LIHU‘E — The county is moving forward with $6.5 million in upgrades to the Waimea Wastewater System.
The Kaua‘i County Council authorized the county’s Department of Public Works to enter an intergovernmental agreement with the state’s Department of Health for a loan from the State Water Pollution Control Revolving Fund for the project.
These upgrades will establish the Waimea Wastewater Treatment Plant as an R-1 recycled water storage and distribution system. Different than potable water, this recycled water can be used for irrigation purposes.
In Waimea, the idea is to bring this drought-proof water source to the Waimea Athletic Field and Waimea Canyon Middle School in the first phase of the project, Jason Kagimoto, Chief of the Wastewater Management Division explained to the council on Wednesday.
In 2013, the Waimea wastewater facility completed R-1 upgrades, and in 2019, the Waimea Athletic Field Irrigation System upgrades were completed.
The vision for Waimea is to produce about 200,000 gallons per day for a 400,000-gallon storage tank and R-1 recycled water pumping and piping systems, Kagimoto said.
On other islands, this sort of non-potable, undrinkable water system typically provides irrigation to golf courses, parks and playgrounds, schoolyards, athletic fields, resort landscaping and food crops.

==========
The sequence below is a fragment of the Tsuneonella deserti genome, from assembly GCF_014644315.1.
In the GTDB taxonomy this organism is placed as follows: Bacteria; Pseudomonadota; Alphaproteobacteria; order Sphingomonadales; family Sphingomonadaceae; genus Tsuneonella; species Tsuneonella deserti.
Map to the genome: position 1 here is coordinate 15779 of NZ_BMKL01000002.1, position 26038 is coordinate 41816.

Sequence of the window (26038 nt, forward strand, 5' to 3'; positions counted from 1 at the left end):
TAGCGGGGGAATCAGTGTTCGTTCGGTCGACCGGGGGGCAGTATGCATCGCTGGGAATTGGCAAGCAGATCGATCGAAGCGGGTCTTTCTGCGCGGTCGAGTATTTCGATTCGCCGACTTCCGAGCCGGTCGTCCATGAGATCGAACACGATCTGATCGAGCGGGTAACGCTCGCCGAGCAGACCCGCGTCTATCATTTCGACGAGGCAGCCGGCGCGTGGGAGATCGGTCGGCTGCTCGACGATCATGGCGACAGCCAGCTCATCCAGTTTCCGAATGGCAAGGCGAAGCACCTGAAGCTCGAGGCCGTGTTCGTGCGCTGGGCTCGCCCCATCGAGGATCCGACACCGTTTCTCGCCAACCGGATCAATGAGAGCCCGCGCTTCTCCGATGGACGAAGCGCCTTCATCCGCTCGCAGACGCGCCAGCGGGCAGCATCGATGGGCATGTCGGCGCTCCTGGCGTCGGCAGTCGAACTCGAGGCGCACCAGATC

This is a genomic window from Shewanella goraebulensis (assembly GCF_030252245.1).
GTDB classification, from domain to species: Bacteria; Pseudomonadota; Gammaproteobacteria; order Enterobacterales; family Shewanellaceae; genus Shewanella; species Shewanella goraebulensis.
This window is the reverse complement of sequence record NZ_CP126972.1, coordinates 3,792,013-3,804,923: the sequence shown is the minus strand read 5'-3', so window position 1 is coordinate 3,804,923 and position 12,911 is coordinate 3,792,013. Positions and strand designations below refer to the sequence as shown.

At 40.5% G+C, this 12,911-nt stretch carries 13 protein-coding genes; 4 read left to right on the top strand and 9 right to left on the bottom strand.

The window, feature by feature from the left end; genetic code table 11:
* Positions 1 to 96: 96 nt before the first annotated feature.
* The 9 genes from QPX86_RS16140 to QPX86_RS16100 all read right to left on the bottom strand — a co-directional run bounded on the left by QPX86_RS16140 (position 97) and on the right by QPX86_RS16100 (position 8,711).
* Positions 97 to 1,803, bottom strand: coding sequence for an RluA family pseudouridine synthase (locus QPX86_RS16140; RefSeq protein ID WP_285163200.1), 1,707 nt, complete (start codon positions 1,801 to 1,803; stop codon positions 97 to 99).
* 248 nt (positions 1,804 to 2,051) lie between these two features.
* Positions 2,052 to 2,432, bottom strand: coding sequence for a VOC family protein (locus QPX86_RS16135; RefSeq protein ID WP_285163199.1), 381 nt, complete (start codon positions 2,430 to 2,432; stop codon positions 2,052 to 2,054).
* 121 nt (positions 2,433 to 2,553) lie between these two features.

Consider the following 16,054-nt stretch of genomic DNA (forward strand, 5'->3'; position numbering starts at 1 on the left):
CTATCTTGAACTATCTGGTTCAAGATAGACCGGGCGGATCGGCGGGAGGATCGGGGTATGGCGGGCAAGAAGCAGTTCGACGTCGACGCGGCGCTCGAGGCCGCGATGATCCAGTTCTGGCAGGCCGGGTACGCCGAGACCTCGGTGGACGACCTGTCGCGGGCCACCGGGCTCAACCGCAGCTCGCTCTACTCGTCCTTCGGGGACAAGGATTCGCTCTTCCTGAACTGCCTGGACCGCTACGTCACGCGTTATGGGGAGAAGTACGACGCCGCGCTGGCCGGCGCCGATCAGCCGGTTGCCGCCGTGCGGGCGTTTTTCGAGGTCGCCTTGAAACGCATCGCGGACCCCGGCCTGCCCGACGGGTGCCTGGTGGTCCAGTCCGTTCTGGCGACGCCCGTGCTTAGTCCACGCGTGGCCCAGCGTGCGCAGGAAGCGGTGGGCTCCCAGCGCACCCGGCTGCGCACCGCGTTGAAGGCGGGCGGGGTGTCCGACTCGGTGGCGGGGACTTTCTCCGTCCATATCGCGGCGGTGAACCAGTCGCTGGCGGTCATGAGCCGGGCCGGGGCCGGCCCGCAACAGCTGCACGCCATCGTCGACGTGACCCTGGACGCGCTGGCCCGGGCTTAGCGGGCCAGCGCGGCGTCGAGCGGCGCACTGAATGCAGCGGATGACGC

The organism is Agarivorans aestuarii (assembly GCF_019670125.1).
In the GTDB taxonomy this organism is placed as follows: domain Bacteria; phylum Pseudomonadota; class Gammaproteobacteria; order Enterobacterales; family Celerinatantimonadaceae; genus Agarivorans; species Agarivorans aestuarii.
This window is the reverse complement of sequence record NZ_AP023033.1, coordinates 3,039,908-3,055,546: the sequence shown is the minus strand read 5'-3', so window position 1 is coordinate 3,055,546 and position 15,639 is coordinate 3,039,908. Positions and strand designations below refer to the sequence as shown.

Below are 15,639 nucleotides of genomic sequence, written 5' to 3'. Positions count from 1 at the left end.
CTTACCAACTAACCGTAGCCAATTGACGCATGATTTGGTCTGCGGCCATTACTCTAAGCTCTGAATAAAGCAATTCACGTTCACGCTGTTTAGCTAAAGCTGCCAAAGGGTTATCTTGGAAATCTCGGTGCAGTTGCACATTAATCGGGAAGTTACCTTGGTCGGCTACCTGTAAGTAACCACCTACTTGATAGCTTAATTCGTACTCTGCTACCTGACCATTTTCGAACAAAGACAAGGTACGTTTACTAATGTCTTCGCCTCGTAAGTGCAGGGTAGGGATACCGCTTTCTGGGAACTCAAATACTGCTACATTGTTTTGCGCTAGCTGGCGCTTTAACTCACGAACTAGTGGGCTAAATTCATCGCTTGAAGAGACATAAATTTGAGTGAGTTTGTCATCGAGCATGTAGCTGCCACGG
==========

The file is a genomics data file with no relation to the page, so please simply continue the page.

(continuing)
Already, the county provides water to the Hokuala golf course by funneling water into a pond which is then used to water the fairways.
Since June 2020, the county has paid Hartung Brothers $60,000 to use about 200,000 gallons of R-2 recycled water daily for alfalfa growth.
“Hartung Brothers was already leasing land within the County’s recently purchased acreage,” Kagimoto said in an email when asked what types of discussions led to this partnership. “There was existing infrastructure that was already in place to deliver the recycled water.”
Hartung Brothers received a $750,000 Coronavirus Aid, Relief, and Economic Security Act Grant from the county to establish livestock feed production infrastructure as well as equipment for cattle finishing, and a big part of that is alfalfa growth, which the company sells commercially to ranchers.
The fact that the county was paying for Hartung’s use raised eyebrows from councilmembers.
Councilmember Billy DeCosta, a farmer himself, asked if the system would be able to support other farmers on the 400 acres, including if the water would be suitable for taro farms, which are a Westside favorite.
“It would be much better if we were in a different situation,” Kagimoto said in the meeting.
Later, in an email, Kagimoto clarified that the county is negotiating further monthly costs, which comes from the Wastewater Management Division’s operating budget.
As part of the system, which is regulated by the Department of Health, regular safety practices will be implemented to ensure no cross-contamination with potable drinking water systems will take place, as well as signage, special hose bibbs, color-coded pipe and valve boxes and irrigation system staff training, according to Kagimoto’s presentation.
The county’s projecting a first-quarter bid out for construction.